It was only when Nimoy appeared at the end of the first season of Fringe that I thought about giving the show a chance. It had been awhile since I’d seen this old friend of my dad. I started watching as if I were dropping by to say hello.
Though we think of it as a dead technology, VHS was revolutionary in its time. It opened up the possibility of watching whatever you wanted in your home—if you had the money. Children had more access to movies than in the past, especially movies they weren’t supposed to watch. People could hold an entire movie in their hands. Born four years after VHS, I don’t remember not taking these things for granted.
When I visited my dad on the weekends, we spent most of our Saturday watching videos from his VHS collection. He even bought a separate rewinder device so we wouldn’t waste ten minutes waiting for the tape to rewind. His wasn’t a house of many rules, but you always had to rewind.
I didn’t really like Wrath of Khan as much as my dad assumed I would. The Voyage Home was always my favorite of the series. In the fourth movie of the franchise, the crew of the Starship Enterprise saves the earth from an alien probe by bringing back two humpback whales from the twentieth century. With an old/new Spock in tow, the crew navigate the streets of 1987 San Francisco. The Voyage Home was about more than just the Enterprise crew finding their way back to the future; it was also about the journey that Spock takes to become himself again. I was fascinated by the disconnect between who he used to be and who he thought he was.
I can see where the The Voyage Home sat on my dad’s VHS shelf. The label had gold star stickers, so that everyone could tell that it was my preferred Trek. It was, coincidentally, directed by Nimoy.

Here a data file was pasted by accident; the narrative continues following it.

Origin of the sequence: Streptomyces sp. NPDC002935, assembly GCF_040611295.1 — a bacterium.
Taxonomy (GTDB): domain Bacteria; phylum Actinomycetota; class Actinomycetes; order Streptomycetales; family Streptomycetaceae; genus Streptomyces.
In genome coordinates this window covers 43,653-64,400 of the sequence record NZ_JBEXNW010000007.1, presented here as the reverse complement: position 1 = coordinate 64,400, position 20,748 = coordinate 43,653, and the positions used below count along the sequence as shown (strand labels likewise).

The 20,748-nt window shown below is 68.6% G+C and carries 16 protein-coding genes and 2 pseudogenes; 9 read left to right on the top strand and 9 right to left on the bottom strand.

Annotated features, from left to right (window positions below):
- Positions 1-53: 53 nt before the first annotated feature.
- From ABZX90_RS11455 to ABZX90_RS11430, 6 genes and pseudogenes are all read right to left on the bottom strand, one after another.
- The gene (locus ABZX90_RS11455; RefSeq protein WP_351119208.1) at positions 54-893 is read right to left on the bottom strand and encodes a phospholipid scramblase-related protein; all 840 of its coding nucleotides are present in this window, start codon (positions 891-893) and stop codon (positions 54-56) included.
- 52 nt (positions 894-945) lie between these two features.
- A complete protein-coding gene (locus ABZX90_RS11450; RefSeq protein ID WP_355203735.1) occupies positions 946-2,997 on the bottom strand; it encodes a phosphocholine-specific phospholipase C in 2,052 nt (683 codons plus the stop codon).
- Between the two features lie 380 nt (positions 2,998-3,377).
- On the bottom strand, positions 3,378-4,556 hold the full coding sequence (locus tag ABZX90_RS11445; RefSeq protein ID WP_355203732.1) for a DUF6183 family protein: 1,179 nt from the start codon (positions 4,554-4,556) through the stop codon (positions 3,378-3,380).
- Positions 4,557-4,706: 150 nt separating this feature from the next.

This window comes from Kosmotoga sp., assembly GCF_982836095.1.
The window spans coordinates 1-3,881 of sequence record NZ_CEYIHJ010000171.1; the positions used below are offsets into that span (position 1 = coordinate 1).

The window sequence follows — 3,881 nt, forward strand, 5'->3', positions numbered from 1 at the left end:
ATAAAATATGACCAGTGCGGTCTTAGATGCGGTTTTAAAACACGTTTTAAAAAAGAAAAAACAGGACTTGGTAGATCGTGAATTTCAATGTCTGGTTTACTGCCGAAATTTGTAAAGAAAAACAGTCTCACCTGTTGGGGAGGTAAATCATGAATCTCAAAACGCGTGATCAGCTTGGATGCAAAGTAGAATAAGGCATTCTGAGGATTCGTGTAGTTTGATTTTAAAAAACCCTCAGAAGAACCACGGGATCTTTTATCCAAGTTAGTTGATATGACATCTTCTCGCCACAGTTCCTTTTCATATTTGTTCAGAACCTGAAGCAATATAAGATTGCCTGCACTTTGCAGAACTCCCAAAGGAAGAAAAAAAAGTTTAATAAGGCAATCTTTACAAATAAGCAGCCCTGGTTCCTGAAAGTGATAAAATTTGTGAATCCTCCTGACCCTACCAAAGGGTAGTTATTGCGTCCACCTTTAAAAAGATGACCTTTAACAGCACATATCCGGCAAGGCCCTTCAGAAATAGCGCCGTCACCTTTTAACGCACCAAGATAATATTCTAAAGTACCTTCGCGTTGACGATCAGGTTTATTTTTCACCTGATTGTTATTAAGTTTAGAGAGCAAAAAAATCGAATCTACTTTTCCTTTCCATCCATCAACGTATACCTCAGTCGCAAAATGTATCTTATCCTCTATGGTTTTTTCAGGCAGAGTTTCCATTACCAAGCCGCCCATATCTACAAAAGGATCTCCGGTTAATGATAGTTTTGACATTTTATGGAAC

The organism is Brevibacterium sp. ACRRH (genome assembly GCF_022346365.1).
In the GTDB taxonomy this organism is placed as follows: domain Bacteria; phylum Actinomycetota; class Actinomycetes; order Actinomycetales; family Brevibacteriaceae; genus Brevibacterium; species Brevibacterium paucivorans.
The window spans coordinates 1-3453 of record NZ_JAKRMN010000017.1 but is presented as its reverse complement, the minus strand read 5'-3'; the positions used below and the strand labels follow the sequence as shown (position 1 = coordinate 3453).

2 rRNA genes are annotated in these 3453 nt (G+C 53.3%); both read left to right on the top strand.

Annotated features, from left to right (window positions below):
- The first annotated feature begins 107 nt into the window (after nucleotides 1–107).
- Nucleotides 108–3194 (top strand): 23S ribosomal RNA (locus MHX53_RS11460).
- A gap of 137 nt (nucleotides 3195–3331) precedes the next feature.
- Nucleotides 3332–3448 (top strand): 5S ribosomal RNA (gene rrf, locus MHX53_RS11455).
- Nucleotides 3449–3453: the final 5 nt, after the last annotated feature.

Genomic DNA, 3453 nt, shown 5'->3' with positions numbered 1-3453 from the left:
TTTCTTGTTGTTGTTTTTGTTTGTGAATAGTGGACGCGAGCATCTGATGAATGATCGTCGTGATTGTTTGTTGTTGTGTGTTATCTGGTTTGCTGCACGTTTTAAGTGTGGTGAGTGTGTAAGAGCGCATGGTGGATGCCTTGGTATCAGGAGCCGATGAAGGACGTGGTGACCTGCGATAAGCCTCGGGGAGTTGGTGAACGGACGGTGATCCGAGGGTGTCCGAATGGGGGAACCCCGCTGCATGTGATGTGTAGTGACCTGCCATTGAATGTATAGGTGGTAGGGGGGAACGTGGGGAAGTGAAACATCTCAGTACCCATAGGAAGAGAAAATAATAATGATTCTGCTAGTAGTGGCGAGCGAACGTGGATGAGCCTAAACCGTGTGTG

William Bell, played by Nimoy, dies in the second season of Fringe. Trapped in the alternate universe, he harnesses the power of his unstable atoms, sacrificing himself to send Olivia and Walter back to their universe. His atoms tear apart and he vanishes into a futuristic golden, streaky light. I’d even use the word magic.
My father and Nimoy both died from 20th-century illnesses, my dad at 63, Nimoy at 83—from heart conditions that were caused, or at least assisted, by years of smoking. I read that Nimoy quit smoking, but my dad didn’t believe in letting go of something he enjoyed. After his second heart attack, he switched to American Spirits, because they were more natural. He didn’t stop the smoking indoors habit—his dining room walls were covered in a nicotine film.
While Nimoy had a few different lives—photographer, author, director, champion of women’s rights—my dad sunk further into his small world. Once his body started to deteriorate, he stopped driving long distances, avoided crowds, and stopped visiting most friends. Instead of exploding for the needs of the many, my dad’s atoms atrophied alone.
I keep thinking of the alternate timeline, or the alternate universe, where my dad might have quit smoking, picked up several hobbies, bought a DVD burner, and lived to be 83. Would we have watched Fringe together?
William Bell wasn’t written off the show when he died. Though Nimoy announced his retirement from acting, Bell came back the very next season, just not in his own body. In one of the nuttiest plotlines of Fringe (which is saying something), William Bell’s conscience is called back through microscopic devices called soul magnets. This exemplifies one of the core tenants of Fringe: The physical body is one thing, the conscience is quite another.
Bell possesses Olivia, while her consciousness goes into a long sleep. It requires the actress who plays Olivia to do a spot-on Leonard Nimoy impression, complete with a cracked cadence and a raised right eyebrow.
The laws of the universe in Fringe are stricter than Star Trek, so in a way, that makes them seem more realistic. There is always a price to pay for science. The brain cannot accommodate two consciousnesses for long, and Olivia’s soul starts losing its bearings. To save her, Walter and Peter venture into Olivia’s consciousness through brain probes and LSD-laced sugar cubes. They find an animated version of Bell in her mind. Bell realizes that he must sacrifice his soul for her to live, and Olivia accepts that she must reclaim her own mind. In this episode, the animated Bell is voiced by Nimoy, who apparently had as much success staying retired as his characters had at staying dead.